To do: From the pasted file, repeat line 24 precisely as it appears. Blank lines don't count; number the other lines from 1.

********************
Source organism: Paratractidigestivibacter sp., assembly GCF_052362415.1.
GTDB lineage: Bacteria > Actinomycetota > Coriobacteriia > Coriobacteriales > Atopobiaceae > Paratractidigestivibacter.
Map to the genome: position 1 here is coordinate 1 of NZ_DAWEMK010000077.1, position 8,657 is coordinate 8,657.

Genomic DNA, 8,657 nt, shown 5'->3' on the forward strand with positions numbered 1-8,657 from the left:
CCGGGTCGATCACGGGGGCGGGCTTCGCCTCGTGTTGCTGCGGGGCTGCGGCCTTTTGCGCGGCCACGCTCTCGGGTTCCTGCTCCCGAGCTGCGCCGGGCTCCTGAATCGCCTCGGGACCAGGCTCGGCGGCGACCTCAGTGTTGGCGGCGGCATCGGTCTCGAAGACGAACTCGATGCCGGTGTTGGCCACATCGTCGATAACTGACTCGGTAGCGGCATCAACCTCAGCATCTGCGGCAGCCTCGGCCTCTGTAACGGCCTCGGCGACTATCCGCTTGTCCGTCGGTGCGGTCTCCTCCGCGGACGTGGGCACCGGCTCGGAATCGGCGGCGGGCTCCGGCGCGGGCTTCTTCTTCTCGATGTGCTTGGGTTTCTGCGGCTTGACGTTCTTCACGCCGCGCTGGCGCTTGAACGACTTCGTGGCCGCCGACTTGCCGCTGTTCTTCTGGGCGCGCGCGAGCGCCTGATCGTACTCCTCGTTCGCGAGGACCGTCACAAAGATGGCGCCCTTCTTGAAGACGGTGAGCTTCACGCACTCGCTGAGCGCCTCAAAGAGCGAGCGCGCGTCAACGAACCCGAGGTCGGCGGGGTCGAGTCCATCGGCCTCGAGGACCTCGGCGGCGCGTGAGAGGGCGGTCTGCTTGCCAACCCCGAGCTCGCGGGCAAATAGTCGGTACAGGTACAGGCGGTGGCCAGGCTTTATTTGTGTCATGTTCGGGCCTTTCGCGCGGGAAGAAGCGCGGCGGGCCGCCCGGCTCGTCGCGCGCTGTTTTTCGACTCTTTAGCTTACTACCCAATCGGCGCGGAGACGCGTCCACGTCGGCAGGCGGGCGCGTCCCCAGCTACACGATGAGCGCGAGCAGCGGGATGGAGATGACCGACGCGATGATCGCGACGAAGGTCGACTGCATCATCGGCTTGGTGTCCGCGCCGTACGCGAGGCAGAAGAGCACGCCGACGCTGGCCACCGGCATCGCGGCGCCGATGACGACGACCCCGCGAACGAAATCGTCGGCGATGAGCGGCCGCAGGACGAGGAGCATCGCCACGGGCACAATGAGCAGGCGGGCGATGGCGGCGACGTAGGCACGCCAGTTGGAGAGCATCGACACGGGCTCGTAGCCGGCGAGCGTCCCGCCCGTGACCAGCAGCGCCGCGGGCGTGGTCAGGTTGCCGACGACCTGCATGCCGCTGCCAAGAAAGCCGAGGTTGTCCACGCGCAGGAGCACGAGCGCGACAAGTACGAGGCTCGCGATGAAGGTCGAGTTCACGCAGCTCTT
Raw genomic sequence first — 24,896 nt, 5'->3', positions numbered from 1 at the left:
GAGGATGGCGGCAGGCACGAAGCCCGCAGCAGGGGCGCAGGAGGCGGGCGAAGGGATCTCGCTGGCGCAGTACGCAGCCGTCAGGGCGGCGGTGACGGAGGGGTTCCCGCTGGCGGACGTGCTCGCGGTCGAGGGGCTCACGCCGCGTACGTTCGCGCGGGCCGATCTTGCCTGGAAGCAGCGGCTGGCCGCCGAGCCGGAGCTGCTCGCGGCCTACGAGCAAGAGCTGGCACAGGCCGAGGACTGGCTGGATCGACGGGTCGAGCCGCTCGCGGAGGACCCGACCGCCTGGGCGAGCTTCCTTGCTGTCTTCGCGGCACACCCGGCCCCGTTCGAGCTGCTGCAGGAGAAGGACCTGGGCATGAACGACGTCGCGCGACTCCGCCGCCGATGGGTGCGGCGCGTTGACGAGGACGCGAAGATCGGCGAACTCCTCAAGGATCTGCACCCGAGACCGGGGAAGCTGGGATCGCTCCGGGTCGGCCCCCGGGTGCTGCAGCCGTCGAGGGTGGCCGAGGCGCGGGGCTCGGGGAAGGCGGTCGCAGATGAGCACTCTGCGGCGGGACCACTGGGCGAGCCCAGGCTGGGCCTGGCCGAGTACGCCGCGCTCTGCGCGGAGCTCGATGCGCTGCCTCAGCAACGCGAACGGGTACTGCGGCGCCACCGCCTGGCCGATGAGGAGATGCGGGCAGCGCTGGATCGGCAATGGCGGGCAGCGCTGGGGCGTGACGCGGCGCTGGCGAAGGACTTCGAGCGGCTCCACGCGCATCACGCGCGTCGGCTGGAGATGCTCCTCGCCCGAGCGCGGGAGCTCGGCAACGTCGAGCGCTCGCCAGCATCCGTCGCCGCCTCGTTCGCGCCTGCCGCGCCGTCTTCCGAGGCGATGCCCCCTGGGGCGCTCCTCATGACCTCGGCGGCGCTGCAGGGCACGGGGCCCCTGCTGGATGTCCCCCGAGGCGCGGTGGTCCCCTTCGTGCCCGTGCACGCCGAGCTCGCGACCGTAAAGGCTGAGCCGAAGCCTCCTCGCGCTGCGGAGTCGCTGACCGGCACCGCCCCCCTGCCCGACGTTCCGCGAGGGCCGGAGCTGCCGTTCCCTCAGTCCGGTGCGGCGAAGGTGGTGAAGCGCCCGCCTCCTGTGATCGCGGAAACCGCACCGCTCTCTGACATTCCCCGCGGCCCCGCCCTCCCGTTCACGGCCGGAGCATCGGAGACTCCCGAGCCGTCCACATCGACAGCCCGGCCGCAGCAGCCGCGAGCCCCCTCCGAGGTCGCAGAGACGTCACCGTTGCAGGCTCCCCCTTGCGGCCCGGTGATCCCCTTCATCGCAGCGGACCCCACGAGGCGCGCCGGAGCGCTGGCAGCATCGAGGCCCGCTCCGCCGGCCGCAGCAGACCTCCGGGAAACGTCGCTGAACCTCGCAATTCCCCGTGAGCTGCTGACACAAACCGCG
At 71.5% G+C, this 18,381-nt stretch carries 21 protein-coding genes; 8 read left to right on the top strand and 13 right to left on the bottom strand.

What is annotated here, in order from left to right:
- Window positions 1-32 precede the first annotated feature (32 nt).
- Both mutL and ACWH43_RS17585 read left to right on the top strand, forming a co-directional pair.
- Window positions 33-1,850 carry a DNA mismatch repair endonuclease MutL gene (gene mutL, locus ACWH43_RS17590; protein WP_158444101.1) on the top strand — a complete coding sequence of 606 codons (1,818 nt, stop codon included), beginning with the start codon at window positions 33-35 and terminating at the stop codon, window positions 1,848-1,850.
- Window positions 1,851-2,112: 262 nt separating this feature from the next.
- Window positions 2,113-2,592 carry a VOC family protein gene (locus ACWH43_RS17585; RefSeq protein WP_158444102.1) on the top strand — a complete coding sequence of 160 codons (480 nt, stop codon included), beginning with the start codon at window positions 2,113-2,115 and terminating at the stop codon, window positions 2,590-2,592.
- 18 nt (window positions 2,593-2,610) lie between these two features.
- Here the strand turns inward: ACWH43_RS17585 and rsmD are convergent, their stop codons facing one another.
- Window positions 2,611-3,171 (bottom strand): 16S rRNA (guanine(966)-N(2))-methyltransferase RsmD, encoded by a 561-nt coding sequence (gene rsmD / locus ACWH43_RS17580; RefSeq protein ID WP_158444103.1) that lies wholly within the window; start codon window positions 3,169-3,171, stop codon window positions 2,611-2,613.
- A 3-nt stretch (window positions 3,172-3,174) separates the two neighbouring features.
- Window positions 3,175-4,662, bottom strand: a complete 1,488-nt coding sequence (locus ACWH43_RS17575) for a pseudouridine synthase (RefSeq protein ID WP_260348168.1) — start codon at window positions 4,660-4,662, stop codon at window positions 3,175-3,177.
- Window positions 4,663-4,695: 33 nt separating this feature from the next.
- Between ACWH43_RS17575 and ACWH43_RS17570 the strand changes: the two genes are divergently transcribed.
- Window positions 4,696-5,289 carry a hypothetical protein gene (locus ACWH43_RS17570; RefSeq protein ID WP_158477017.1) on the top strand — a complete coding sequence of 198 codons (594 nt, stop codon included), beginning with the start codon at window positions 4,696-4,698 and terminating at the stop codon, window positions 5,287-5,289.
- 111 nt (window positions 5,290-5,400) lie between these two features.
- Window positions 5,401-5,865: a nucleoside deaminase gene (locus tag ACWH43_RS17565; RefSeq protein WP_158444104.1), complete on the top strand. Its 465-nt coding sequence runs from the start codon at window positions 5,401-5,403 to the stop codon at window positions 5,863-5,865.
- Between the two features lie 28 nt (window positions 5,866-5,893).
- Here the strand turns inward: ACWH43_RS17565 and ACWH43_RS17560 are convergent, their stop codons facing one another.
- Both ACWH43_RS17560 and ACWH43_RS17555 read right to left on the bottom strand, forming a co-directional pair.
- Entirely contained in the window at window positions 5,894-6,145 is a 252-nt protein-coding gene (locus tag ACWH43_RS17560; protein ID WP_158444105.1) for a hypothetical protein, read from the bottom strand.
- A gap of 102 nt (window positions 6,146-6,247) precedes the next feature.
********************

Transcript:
- Window positions 5,401-5,865: a nucleoside deaminase gene (locus tag ACWH43_RS17565; RefSeq protein WP_158444104.1), complete on the top strand. Its 465-nt coding sequence runs from the start codon at window positions 5,401-5,403 to the stop codon at window positions 5,863-5,865.